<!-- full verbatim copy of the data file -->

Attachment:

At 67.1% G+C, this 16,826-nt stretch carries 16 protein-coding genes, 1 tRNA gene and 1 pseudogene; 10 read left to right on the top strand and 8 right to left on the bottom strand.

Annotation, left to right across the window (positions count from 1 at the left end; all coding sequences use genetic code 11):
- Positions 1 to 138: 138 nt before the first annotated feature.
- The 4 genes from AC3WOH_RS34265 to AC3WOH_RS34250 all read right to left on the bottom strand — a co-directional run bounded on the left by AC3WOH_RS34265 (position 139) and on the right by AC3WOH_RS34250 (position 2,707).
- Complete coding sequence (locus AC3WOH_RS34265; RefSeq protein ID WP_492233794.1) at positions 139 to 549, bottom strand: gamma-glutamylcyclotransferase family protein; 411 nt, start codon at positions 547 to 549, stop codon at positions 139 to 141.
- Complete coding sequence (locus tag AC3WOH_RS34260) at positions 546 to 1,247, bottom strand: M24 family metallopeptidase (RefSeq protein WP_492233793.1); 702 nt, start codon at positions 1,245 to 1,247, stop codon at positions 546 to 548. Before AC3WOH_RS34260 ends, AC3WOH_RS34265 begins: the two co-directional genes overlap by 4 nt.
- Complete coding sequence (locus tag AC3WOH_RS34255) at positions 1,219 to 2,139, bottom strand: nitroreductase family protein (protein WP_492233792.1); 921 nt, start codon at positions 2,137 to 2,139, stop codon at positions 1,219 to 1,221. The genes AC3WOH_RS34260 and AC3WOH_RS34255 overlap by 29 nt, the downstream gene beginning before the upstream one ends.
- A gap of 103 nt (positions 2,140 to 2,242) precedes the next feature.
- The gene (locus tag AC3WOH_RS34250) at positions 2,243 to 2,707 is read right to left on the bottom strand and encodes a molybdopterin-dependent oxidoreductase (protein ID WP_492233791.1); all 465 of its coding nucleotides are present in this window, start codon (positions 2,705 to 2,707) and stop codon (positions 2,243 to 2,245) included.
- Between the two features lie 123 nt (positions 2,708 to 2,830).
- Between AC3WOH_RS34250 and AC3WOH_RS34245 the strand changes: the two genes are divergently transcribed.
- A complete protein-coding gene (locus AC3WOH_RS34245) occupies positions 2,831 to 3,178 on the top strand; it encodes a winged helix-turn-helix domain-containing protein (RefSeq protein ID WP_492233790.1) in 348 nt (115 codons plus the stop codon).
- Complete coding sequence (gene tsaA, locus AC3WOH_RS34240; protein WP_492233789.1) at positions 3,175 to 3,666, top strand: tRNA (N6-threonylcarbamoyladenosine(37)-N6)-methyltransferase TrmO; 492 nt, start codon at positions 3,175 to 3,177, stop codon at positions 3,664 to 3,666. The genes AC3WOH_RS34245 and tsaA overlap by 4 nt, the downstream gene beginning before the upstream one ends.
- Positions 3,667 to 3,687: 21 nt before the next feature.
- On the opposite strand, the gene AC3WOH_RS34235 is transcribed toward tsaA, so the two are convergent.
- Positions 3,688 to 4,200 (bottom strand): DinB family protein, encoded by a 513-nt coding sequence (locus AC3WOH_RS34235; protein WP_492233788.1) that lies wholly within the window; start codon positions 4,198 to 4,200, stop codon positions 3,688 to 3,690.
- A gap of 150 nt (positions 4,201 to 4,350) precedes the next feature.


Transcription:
At 67.1% G+C, this 16,826-nt stretch carries 16 protein-coding genes, 1 tRNA gene and 1 pseudogene; 10 read left to right on the top strand and 8 right to left on the bottom strand.

Annotation, left to right across the window (positions count from 1 at the left end; all coding sequences use genetic code 11):
- Positions 1 to 138: 138 nt before the first annotated feature.
- The 4 genes from AC3WOH_RS34265 to AC3WOH_RS34250 all read right to left on the bottom strand — a co-directional run bounded on the left by AC3WOH_RS34265 (position 139) and on the right by AC3WOH_RS34250 (position 2,707).
- Complete coding sequence (locus AC3WOH_RS34265; RefSeq protein ID WP_492233794.1) at positions 139 to 549, bottom strand: gamma-glutamylcyclotransferase family protein; 411 nt, start codon at positions 547 to 549, stop codon at positions 139 to 141.
- Complete coding sequence (locus tag AC3WOH_RS34260) at positions 546 to 1,247, bottom strand: M24 family metallopeptidase (RefSeq protein WP_492233793.1); 702 nt, start codon at positions 1,245 to 1,247, stop codon at positions 546 to 548. Before AC3WOH_RS34260 ends, AC3WOH_RS34265 begins: the two co-directional genes overlap by 4 nt.
- Complete coding sequence (locus tag AC3WOH_RS34255) at positions 1,219 to 2,139, bottom strand: nitroreductase family protein (protein WP_492233792.1); 921 nt, start codon at positions 2,137 to 2,139, stop codon at positions 1,219 to 1,221. The genes AC3WOH_RS34260 and AC3WOH_RS34255 overlap by 29 nt, the downstream gene beginning before the upstream one ends.
- A gap of 103 nt (positions 2,140 to 2,242) precedes the next feature.
- The gene (locus tag AC3WOH_RS34250) at positions 2,243 to 2,707 is read right to left on the bottom strand and encodes a molybdopterin-dependent oxidoreductase (protein ID WP_492233791.1); all 465 of its coding nucleotides are present in this window, start codon (positions 2,705 to 2,707) and stop codon (positions 2,243 to 2,245) included.
- Between the two features lie 123 nt (positions 2,708 to 2,830).
- Between AC3WOH_RS34250 and AC3WOH_RS34245 the strand changes: the two genes are divergently transcribed.
- A complete protein-coding gene (locus AC3WOH_RS34245) occupies positions 2,831 to 3,178 on the top strand; it encodes a winged helix-turn-helix domain-containing protein (RefSeq protein ID WP_492233790.1) in 348 nt (115 codons plus the stop codon).
- Complete coding sequence (gene tsaA, locus AC3WOH_RS34240; protein WP_492233789.1) at positions 3,175 to 3,666, top strand: tRNA (N6-threonylcarbamoyladenosine(37)-N6)-methyltransferase TrmO; 492 nt, start codon at positions 3,175 to 3,177, stop codon at positions 3,664 to 3,666. The genes AC3WOH_RS34245 and tsaA overlap by 4 nt, the downstream gene beginning before the upstream one ends.
- Positions 3,667 to 3,687: 21 nt before the next feature.
- On the opposite strand, the gene AC3WOH_RS34235 is transcribed toward tsaA, so the two are convergent.
- Positions 3,688 to 4,200 (bottom strand): DinB family protein, encoded by a 513-nt coding sequence (locus AC3WOH_RS34235; protein WP_492233788.1) that lies wholly within the window; start codon positions 4,198 to 4,200, stop codon positions 3,688 to 3,690.
- A gap of 150 nt (positions 4,201 to 4,350) precedes the next feature.